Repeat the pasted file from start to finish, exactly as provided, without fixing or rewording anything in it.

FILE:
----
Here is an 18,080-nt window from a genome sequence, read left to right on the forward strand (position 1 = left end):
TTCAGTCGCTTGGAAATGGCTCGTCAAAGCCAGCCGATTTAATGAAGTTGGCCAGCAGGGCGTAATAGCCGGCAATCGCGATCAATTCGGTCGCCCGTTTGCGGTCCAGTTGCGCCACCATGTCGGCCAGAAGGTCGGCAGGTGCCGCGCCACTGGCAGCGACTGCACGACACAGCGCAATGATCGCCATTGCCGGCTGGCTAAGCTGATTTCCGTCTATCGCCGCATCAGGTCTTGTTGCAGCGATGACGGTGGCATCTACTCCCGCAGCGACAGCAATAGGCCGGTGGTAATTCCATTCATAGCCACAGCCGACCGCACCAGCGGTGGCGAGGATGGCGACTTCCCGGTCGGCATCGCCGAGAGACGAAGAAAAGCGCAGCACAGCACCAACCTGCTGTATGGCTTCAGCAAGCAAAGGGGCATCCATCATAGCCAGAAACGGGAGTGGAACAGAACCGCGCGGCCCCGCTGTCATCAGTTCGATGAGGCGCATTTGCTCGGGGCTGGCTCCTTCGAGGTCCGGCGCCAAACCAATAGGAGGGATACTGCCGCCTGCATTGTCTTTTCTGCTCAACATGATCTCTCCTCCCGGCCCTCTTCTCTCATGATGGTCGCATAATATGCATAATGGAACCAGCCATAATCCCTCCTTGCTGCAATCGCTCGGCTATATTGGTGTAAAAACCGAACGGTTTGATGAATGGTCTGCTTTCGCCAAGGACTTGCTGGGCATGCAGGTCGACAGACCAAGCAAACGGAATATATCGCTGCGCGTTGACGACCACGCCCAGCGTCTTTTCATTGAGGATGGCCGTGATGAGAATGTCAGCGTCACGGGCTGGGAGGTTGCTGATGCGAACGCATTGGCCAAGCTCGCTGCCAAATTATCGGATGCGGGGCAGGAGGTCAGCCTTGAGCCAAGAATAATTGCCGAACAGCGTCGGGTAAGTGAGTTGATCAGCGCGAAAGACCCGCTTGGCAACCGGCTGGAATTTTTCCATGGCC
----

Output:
Here is an 18,080-nt window from a genome sequence, read left to right on the forward strand (position 1 = left end):
TTCAGTCGCTTGGAAATGGCTCGTCAAAGCCAGCCGATTTAATGAAGTTGGCCAGCAGGGCGTAATAGCCGGCAATCGCGATCAATTCGGTCGCCCGTTTGCGGTCCAGTTGCGCCACCATGTCGGCCAGAAGGTCGGCAGGTGCCGCGCCACTGGCAGCGACTGCACGACACAGCGCAATGATCGCCATTGCCGGCTGGCTAAGCTGATTTCCGTCTATCGCCGCATCAGGTCTTGTTGCAGCGATGACGGTGGCATCTACTCCCGCAGCGACAGCAATAGGCCGGTGGTAATTCCATTCATAGCCACAGCCGACCGCACCAGCGGTGGCGAGGATGGCGACTTCCCGGTCGGCATCGCCGAGAGACGAAGAAAAGCGCAGCACAGCACCAACCTGCTGTATGGCTTCAGCAAGCAAAGGGGCATCCATCATAGCCAGAAACGGGAGTGGAACAGAACCGCGCGGCCCCGCTGTCATCAGTTCGATGAGGCGCATTTGCTCGGGGCTGGCTCCTTCGAGGTCCGGCGCCAAACCAATAGGAGGGATACTGCCGCCTGCATTGTCTTTTCTGCTCAACATGATCTCTCCTCCCGGCCCTCTTCTCTCATGATGGTCGCATAATATGCATAATGGAACCAGCCATAATCCCTCCTTGCTGCAATCGCTCGGCTATATTGGTGTAAAAACCGAACGGTTTGATGAATGGTCTGCTTTCGCCAAGGACTTGCTGGGCATGCAGGTCGACAGACCAAGCAAACGGAATATATCGCTGCGCGTTGACGACCACGCCCAGCGTCTTTTCATTGAGGATGGCCGTGATGAGAATGTCAGCGTCACGGGCTGGGAGGTTGCTGATGCGAACGCATTGGCCAAGCTCGCTGCCAAATTATCGGATGCGGGGCAGGAGGTCAGCCTTGAGCCAAGAATAATTGCCGAACAGCGTCGGGTAAGTGAGTTGATCAGCGCGAAAGACCCGCTTGGCAACCGGCTGGAATTTTTCCATGGCC